# What is the Lie subalgebra generated by $\mathfrak g_{\pm \alpha}\$?

Let $$\Gamma$$ be the set of all simple roots of a simple Lie algebra $$\mathfrak g.$$ Let $$\Gamma_1 \subset \Gamma$$ be an arbitrary subset. Then what is Lie subalgebra generated by $$\mathfrak g_{\pm \alpha}\$$? My intuition suggests that it would be $$\mathfrak n_i^{+} \mathfrak n_i^{-} : = \left \{\sum\limits_j \left [x_j^i, y_j^i \right ]\ \bigg |\ x_j^i \in \mathfrak n_i^{+}, y_j^i \in \mathfrak n_i^{-} \right \},$$ where $$\mathfrak n_i^{+} : = \bigoplus\limits_{\alpha \in \Gamma_i} \mathfrak g_{\alpha}$$ and $$\mathfrak n_i^{-} : = \bigoplus\limits_{\alpha \in \Gamma_i} \mathfrak g_{-\alpha}.$$ In the book I am following it is mentioned that such a subalgebra is generated by the Chevalley generators $$e_{\alpha}$$ and $$f_{\alpha}.$$ I don't understand how is it the case. Could anyone please shed some light on this?

• As to your last doubt, is not $\mathfrak g_\alpha$ the one-dimensional space spanned by $e_\alpha$, and $\mathfrak g_{-\alpha}$ the one-dimensional one spanned by $f_\alpha$? Isn't it clear then that the subalgebra generated by the $\mathfrak g_{\pm \alpha}$ is the subalgebra generated by those $e_\alpha$ and $f_\alpha$ ? Commented Feb 15, 2023 at 21:24

The notation here is a little unclear. You define $$\Gamma_1$$ but not $$\Gamma_i$$. I would also note there is no "set of all simple roots". A set of simple roots is effectively a choice of basis for the root system. Every root can be a simple root depending on our choice.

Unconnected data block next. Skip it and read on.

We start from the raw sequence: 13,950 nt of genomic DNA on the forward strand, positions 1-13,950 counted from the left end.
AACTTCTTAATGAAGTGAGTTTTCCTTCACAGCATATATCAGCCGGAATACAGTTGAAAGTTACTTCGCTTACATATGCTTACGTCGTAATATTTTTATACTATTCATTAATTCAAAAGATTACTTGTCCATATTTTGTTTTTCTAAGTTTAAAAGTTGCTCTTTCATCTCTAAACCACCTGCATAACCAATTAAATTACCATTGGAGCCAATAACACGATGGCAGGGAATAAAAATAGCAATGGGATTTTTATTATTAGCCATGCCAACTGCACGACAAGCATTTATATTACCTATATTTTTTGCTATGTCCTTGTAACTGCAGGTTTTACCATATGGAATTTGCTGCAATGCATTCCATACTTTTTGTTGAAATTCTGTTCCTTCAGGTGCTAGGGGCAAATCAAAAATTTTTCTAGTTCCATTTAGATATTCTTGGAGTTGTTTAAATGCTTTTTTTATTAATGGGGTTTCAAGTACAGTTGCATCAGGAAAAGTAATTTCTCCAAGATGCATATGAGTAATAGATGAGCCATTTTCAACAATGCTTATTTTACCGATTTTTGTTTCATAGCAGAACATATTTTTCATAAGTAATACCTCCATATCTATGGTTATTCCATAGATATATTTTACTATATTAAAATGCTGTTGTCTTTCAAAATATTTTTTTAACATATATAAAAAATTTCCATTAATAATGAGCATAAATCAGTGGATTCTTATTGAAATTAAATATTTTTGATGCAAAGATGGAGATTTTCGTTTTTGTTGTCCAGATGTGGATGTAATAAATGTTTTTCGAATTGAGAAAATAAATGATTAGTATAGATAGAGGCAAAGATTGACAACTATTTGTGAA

If you mean that $$\Gamma_i = \Gamma_1$$, then you should see that what you have constructed is simply a subspace of the Cartan subalgebra since for simple roots $$\alpha,\beta$$, we have $$\alpha-\beta$$ is never a root. Thus $$[\mathfrak{g}_\alpha, \mathfrak{g}_{-\beta}] = 0$$ unless $$\alpha = \beta$$ when it is the span of the coroot $$h_\alpha$$ of $$\alpha$$.
Instead you want to build outwards as well. Recall also the subalgebra generated by a subspace $$V \leq \mathfrak{g}$$ is the subalgebra spanned by $$V + [V,V] + [V,[V,V]] + \cdots$$. So you want to consider $$[\mathfrak{n}^+,\mathfrak{n}^+]$$ and $$[\mathfrak{n}^-,\mathfrak{n}^-]$$ for example, and you don't want to stop after just one bracket (or you wont get a subalgebra in general).
• @MarianoSuárez-Álvarez Theorem 10.3 in Humphreys does the job. The idea is to choose a vector $\gamma$ perpendicular to $\pm\alpha$ but not any other root and then shift it slightly to $\gamma'$ so that $(\gamma',\alpha) = \epsilon> 0$ but $|(\gamma',\beta) | > \epsilon$. Then the hyperplane orthogonal to $\gamma'$ gives an partial order where $\alpha$ is a simple root. I could make this into a community wiki question+answer if you think it warrant it. Commented Feb 19, 2023 at 13:02